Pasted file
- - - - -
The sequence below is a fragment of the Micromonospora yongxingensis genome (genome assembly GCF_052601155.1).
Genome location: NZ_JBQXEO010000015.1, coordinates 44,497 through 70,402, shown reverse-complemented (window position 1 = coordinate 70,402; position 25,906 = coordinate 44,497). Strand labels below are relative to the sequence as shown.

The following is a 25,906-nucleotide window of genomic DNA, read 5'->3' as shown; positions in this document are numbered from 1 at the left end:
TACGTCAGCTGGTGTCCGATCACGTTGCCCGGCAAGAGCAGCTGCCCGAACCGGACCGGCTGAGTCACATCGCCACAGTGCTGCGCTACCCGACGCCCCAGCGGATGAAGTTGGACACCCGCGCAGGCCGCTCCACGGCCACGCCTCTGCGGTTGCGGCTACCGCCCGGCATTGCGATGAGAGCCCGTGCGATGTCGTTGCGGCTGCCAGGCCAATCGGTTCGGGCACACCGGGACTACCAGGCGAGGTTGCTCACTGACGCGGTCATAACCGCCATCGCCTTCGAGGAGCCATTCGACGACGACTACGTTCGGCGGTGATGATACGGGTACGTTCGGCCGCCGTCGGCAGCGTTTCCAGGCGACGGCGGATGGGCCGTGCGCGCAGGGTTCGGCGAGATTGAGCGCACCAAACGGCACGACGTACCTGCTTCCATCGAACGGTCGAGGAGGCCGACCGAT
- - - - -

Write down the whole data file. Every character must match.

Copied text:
The sequence below is a fragment of the Micromonospora yongxingensis genome (genome assembly GCF_052601155.1).
Genome location: NZ_JBQXEO010000015.1, coordinates 44,497 through 70,402, shown reverse-complemented (window position 1 = coordinate 70,402; position 25,906 = coordinate 44,497). Strand labels below are relative to the sequence as shown.

The following is a 25,906-nucleotide window of genomic DNA, read 5'->3' as shown; positions in this document are numbered from 1 at the left end:
TACGTCAGCTGGTGTCCGATCACGTTGCCCGGCAAGAGCAGCTGCCCGAACCGGACCGGCTGAGTCACATCGCCACAGTGCTGCGCTACCCGACGCCCCAGCGGATGAAGTTGGACACCCGCGCAGGCCGCTCCACGGCCACGCCTCTGCGGTTGCGGCTACCGCCCGGCATTGCGATGAGAGCCCGTGCGATGTCGTTGCGGCTGCCAGGCCAATCGGTTCGGGCACACCGGGACTACCAGGCGAGGTTGCTCACTGACGCGGTCATAACCGCCATCGCCTTCGAGGAGCCATTCGACGACGACTACGTTCGGCGGTGATGATACGGGTACGTTCGGCCGCCGTCGGCAGCGTTTCCAGGCGACGGCGGATGGGCCGTGCGCGCAGGGTTCGGCGAGATTGAGCGCACCAAACGGCACGACGTACCTGCTTCCATCGAACGGTCGAGGAGGCCGACCGAT